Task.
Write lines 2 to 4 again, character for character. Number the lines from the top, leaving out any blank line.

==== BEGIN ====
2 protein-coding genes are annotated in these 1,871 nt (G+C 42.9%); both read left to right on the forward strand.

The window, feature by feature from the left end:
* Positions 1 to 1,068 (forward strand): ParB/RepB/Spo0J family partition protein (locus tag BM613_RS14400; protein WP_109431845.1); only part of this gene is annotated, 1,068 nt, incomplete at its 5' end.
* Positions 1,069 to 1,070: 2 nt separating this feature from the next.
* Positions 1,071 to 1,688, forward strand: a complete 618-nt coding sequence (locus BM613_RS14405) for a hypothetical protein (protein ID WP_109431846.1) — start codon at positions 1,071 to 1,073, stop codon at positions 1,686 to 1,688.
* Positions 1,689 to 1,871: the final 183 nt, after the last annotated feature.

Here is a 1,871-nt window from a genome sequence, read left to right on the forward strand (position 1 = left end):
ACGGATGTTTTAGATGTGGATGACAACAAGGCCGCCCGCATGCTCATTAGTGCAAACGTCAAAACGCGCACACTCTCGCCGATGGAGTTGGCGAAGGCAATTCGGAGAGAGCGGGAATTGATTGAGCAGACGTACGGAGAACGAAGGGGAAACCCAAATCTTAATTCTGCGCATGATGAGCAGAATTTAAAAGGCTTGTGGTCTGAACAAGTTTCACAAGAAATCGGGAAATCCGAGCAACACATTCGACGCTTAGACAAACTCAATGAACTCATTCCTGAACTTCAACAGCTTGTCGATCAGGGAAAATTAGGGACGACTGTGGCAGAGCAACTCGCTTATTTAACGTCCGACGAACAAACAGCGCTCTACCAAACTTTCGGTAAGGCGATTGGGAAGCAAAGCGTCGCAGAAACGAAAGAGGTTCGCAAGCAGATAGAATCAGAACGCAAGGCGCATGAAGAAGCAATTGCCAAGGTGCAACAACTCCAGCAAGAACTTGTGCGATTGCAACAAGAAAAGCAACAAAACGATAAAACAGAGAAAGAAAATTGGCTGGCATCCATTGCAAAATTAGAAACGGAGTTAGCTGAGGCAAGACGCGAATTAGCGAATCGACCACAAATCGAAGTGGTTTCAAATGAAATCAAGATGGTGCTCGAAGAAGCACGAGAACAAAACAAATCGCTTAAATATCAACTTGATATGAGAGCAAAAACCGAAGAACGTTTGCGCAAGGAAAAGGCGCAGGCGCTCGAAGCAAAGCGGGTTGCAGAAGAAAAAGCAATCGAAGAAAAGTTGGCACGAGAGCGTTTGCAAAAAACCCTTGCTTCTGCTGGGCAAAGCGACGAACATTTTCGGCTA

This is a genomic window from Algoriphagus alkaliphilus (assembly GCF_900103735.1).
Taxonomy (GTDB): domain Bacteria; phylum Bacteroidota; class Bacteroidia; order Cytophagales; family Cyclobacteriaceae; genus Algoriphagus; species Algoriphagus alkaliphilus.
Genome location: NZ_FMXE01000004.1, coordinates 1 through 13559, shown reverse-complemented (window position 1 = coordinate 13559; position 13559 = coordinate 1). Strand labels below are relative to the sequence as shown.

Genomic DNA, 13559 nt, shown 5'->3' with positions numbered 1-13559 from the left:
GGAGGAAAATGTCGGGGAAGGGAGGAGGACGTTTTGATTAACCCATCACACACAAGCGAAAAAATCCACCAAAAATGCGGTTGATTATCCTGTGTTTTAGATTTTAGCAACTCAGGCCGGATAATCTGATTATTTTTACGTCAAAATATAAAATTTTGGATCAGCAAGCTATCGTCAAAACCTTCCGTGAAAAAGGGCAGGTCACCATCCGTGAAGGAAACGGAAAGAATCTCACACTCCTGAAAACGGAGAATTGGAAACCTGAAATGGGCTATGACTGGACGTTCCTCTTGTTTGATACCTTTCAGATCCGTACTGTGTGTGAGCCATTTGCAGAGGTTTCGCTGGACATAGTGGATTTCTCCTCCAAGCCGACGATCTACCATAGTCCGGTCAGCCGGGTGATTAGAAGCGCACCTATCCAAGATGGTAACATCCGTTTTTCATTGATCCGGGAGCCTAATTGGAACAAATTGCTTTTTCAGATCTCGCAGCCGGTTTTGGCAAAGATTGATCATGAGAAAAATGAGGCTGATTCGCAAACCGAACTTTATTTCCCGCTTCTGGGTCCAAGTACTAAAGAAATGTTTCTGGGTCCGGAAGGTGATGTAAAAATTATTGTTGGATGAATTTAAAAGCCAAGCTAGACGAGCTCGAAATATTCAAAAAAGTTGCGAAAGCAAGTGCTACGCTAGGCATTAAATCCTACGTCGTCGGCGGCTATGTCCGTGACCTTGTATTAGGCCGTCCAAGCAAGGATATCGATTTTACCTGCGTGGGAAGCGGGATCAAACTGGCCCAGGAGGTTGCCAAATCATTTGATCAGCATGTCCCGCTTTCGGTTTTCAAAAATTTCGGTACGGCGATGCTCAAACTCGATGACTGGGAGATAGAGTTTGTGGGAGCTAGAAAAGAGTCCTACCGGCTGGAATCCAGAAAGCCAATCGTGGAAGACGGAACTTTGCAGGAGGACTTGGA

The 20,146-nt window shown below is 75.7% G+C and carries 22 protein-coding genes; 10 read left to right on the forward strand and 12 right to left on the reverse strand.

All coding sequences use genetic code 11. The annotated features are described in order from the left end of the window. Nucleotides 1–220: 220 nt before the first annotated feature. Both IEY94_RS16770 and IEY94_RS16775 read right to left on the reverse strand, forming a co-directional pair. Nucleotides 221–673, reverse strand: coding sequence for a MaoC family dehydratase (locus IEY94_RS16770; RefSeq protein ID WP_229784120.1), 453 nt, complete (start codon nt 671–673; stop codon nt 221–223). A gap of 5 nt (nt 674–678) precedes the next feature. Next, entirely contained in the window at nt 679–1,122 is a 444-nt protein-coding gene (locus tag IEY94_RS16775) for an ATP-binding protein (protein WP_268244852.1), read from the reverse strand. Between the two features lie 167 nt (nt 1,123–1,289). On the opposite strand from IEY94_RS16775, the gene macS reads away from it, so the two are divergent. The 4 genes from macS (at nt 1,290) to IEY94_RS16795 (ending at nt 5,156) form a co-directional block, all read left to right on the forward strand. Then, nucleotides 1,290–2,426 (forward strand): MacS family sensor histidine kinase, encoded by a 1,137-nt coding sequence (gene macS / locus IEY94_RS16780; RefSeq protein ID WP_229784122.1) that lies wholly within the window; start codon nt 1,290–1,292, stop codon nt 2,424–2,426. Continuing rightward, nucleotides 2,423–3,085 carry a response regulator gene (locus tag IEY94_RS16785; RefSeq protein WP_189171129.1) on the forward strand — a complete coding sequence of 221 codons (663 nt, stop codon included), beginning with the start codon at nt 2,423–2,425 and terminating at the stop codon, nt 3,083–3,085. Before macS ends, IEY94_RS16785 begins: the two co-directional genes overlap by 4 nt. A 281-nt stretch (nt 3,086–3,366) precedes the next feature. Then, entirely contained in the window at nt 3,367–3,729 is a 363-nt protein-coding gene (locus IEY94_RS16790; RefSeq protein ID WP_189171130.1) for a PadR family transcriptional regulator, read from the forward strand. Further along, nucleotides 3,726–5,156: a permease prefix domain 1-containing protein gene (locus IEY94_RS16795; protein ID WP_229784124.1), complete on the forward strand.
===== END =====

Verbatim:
The window, feature by feature from the left end:
* Positions 1 to 1,068 (forward strand): ParB/RepB/Spo0J family partition protein (locus tag BM613_RS14400; protein WP_109431845.1); only part of this gene is annotated, 1,068 nt, incomplete at its 5' end.
* Positions 1,069 to 1,070: 2 nt separating this feature from the next.